Hail, No!

2638 reads link

By Sam Kantrow on March 1, 2012, 12:00am Last modified: January 16, 2013, 1:54pm

Use your ← → (arrow) keys to browse more stories.

Next Article

Sleet is a confusing type of winter precip that’s easily misunderstood. Contrary to popular belief, sleet is not hail and hail is not sleet. It forms in a much different process than hail, but can have a similar appearance. Hail is usually much larger, and doesn’t happen often in the winter. It only forms in strong thunderstorm clouds. On the other hand, sleet’s not a byproduct of a thunderstorm. Sleet’s basically a refrozen raindrop, and is pretty much a grain of ice when it hits the surface. As raindrops fall from clouds, they pass through layers of air at different temperatures. If they intercept a layer with temperatures below freezing, they quickly freeze and turn into sleet. Snowflakes falling through a region of warmer air that melt and then refreeze are also called sleet. The region of warmer air in clouds is called meteorologically known as a temperature inversion. Temperatures typically drop as you reach higher altitudes. Sometimes there can be a pocket of warmer air due to fronts, land topography, or different air masses.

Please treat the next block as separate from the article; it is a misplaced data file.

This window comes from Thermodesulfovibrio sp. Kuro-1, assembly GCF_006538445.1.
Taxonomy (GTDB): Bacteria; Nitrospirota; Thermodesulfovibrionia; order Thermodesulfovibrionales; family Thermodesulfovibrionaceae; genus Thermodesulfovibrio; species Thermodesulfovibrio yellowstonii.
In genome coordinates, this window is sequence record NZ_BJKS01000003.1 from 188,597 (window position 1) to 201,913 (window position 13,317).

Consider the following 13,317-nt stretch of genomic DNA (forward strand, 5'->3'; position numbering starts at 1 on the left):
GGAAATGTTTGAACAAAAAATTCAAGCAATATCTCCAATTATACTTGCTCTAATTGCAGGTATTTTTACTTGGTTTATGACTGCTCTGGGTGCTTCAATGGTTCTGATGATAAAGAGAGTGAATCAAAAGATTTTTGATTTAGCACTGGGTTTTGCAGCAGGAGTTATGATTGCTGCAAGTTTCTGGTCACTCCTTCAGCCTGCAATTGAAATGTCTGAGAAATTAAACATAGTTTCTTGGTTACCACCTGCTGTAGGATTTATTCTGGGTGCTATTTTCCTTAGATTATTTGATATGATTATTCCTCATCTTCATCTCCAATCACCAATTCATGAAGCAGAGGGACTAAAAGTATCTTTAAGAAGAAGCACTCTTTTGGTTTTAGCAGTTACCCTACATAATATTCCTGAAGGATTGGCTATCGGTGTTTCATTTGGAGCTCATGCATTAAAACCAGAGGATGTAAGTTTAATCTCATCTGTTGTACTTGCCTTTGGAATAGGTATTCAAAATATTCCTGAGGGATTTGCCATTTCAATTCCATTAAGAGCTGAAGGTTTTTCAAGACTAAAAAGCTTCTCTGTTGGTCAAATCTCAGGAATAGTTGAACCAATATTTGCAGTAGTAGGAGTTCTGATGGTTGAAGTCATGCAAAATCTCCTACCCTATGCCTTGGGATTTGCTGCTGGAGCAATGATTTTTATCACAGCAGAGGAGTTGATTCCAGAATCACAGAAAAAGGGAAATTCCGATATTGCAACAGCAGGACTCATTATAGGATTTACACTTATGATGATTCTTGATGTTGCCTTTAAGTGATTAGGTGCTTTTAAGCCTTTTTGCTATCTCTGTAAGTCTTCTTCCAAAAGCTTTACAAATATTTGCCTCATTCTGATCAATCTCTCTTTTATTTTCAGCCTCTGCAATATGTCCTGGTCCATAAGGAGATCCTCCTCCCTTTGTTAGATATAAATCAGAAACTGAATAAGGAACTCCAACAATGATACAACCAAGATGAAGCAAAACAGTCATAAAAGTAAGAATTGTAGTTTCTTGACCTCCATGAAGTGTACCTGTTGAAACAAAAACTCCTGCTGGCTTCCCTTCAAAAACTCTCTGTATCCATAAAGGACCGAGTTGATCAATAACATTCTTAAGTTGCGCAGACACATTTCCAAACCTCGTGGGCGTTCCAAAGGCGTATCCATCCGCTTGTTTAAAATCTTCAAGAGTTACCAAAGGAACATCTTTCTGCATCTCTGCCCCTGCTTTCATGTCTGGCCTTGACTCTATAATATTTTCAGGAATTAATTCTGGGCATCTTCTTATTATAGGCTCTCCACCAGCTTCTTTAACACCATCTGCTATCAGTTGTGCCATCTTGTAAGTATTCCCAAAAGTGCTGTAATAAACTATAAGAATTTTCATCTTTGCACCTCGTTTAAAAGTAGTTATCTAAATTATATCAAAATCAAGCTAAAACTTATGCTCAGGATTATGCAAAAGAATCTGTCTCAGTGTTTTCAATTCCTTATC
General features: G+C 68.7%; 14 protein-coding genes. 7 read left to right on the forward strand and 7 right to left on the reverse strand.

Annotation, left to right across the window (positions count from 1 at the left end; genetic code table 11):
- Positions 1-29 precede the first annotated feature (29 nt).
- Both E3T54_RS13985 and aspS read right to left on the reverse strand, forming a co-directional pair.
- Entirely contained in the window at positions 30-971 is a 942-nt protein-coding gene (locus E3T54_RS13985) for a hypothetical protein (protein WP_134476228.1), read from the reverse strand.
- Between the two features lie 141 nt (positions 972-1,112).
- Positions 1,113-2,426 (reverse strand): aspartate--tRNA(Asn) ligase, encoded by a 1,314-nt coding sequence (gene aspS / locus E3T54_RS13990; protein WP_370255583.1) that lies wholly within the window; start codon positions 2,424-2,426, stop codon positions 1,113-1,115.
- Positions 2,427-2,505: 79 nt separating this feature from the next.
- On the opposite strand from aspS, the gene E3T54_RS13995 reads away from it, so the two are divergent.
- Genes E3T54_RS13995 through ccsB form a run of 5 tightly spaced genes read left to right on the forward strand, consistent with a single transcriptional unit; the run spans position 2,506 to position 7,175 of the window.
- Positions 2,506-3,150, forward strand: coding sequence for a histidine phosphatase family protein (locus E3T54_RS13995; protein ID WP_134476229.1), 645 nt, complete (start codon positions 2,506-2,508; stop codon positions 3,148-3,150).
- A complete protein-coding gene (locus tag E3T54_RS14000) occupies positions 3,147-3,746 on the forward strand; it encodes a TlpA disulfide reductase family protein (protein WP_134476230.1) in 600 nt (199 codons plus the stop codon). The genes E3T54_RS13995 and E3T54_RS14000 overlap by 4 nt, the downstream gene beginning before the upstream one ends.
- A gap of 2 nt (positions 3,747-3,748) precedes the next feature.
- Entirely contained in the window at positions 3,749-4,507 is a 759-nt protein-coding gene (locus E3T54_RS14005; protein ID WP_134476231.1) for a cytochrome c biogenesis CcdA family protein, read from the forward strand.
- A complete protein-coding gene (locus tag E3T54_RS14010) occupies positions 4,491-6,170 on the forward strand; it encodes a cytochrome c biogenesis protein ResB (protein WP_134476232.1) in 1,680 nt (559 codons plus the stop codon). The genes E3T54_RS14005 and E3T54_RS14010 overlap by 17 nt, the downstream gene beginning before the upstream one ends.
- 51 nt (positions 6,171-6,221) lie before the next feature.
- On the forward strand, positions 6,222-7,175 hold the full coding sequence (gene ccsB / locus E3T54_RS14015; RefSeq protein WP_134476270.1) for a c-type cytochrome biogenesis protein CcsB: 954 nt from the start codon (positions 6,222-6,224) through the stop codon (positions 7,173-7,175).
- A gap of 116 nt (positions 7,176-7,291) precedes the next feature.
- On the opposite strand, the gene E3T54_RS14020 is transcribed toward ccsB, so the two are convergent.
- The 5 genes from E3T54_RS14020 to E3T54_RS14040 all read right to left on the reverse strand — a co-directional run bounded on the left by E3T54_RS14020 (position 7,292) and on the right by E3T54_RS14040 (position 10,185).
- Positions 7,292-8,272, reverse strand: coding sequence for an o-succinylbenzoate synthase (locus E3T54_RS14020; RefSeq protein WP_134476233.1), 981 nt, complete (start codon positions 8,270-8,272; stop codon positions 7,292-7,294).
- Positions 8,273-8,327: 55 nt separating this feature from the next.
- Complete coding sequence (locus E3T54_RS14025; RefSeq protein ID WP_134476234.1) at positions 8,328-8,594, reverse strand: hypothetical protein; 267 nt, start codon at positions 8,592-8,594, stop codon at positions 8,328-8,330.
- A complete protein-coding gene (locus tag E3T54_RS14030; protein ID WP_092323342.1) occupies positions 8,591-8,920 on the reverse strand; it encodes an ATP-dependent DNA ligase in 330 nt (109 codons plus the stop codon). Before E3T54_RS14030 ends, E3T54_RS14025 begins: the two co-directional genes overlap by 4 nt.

Use your ← → (arrow) keys to browse more stories.

Next Article


comments powered by Disqus

Sam Kantrow

Town: Hamden, CT  

Reporting for WXedge since January 2012.

Articles: 584

Sam Kantrow's Bio

Become a WXedge become a contributor

Let Your Voice Be Heard

Have a question? A comment? A complaint? Our team is here to service your every need. Go ahead, let them have it.